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Old 01-24-2019, 10:30 AM   #14
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Quote:
Originally Posted by alexzckary View Post
Hey I was wondering I have 2 big batteries to start and run my dt 466. I am considering of buying a 3rd but am also looking for a maintainer as well. I have a few questions tho.

1. If I buy a third battery, is it okay to just buy one and wire it with the others, or would it be best just to buy 3 brand new ones?

2. How big of a maintainer should I get, I heard it's better to charge them slower, but don't know if that is true?

3. Recently tried to start the bus without it plugged in in 10 degree weather (STUPID) and had drained the batteries, is there a decent jump starter out there that could provide that much power without breaking the bank?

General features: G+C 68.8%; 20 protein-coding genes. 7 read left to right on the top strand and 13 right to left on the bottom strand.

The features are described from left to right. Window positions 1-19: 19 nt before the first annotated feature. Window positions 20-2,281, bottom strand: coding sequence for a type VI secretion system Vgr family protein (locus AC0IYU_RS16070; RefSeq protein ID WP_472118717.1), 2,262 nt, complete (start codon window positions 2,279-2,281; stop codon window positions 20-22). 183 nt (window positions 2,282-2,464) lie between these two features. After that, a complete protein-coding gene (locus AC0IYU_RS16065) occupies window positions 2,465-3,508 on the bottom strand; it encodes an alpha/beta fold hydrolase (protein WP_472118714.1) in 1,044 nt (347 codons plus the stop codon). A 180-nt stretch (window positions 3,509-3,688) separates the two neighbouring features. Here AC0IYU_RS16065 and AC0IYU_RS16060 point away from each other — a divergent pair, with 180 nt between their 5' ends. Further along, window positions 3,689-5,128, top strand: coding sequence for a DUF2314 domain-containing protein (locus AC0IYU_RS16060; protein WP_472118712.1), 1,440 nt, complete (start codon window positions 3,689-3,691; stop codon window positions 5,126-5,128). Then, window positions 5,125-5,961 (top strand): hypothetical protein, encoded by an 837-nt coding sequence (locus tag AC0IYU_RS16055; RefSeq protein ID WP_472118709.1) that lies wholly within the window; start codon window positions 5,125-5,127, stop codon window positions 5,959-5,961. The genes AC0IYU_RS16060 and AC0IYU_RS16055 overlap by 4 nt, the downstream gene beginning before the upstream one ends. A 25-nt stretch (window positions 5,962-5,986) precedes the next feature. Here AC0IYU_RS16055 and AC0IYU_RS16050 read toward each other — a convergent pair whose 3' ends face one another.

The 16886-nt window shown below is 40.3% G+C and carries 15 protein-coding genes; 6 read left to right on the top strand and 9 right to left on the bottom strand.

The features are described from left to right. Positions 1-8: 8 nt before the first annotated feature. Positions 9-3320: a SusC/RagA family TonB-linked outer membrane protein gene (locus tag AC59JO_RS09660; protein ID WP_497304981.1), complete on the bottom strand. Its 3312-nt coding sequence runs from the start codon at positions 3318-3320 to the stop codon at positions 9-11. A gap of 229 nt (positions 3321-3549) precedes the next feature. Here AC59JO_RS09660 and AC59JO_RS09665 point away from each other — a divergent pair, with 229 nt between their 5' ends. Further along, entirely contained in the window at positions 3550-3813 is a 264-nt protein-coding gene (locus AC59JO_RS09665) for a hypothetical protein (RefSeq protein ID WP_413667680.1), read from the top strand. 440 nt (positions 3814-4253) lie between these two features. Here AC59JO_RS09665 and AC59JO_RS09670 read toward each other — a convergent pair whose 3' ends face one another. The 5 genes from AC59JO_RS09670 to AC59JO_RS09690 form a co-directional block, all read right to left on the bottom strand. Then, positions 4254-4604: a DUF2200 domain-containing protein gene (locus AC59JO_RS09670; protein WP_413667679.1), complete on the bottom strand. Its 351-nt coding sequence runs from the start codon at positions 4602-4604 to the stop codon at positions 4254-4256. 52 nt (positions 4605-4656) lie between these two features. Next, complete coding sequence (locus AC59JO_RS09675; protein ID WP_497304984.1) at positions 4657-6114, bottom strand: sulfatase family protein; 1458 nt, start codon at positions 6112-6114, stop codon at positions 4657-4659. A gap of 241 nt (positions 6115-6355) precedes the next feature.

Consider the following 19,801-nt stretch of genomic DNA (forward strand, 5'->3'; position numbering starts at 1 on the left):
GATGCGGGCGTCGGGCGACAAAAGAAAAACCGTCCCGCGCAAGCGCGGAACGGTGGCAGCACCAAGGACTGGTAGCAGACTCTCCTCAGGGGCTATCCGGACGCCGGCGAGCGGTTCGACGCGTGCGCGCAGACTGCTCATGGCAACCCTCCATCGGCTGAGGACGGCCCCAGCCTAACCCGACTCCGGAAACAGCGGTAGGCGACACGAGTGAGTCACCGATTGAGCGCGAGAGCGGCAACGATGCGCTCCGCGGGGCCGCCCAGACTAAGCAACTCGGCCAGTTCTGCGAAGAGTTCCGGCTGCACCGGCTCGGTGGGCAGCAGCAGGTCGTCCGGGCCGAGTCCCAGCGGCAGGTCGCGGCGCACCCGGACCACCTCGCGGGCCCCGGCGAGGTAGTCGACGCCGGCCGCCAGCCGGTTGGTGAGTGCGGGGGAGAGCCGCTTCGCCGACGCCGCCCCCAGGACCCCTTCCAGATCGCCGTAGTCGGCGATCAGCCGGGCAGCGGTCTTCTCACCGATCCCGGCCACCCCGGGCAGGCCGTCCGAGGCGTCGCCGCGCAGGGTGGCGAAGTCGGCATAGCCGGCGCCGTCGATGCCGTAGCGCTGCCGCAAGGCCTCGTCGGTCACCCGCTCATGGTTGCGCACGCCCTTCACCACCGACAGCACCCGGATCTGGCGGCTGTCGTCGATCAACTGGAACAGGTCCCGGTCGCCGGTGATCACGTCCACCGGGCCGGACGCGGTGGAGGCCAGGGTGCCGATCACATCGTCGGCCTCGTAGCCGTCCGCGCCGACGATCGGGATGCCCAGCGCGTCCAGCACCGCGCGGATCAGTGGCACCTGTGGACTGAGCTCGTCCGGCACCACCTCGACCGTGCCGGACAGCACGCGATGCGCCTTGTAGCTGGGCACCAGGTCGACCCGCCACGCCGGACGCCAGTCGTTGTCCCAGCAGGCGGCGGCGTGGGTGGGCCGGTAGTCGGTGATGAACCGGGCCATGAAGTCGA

Thanks!
1. A 3rd battery is more of a luxury then a necessity. The correct way is to install batteries in groups. Test all 3 batteries for their reserve capacity, and if they're the same, you can get by with buying just one. However, just about everybody installs them as groups. Group 31 is the most commonly used size.

2. A simple maintainer is all that is needed, you don't need to overthink it. Go with either battery tender or schumacher brand. You can get one cheap at walmart.

3. Have your batteries tested, they're likely on their way out. No such thing as a portable jump starter for a bus or semi. You can't package enough amps into something that small. We just use an 8d battery with a good set of jumper cables.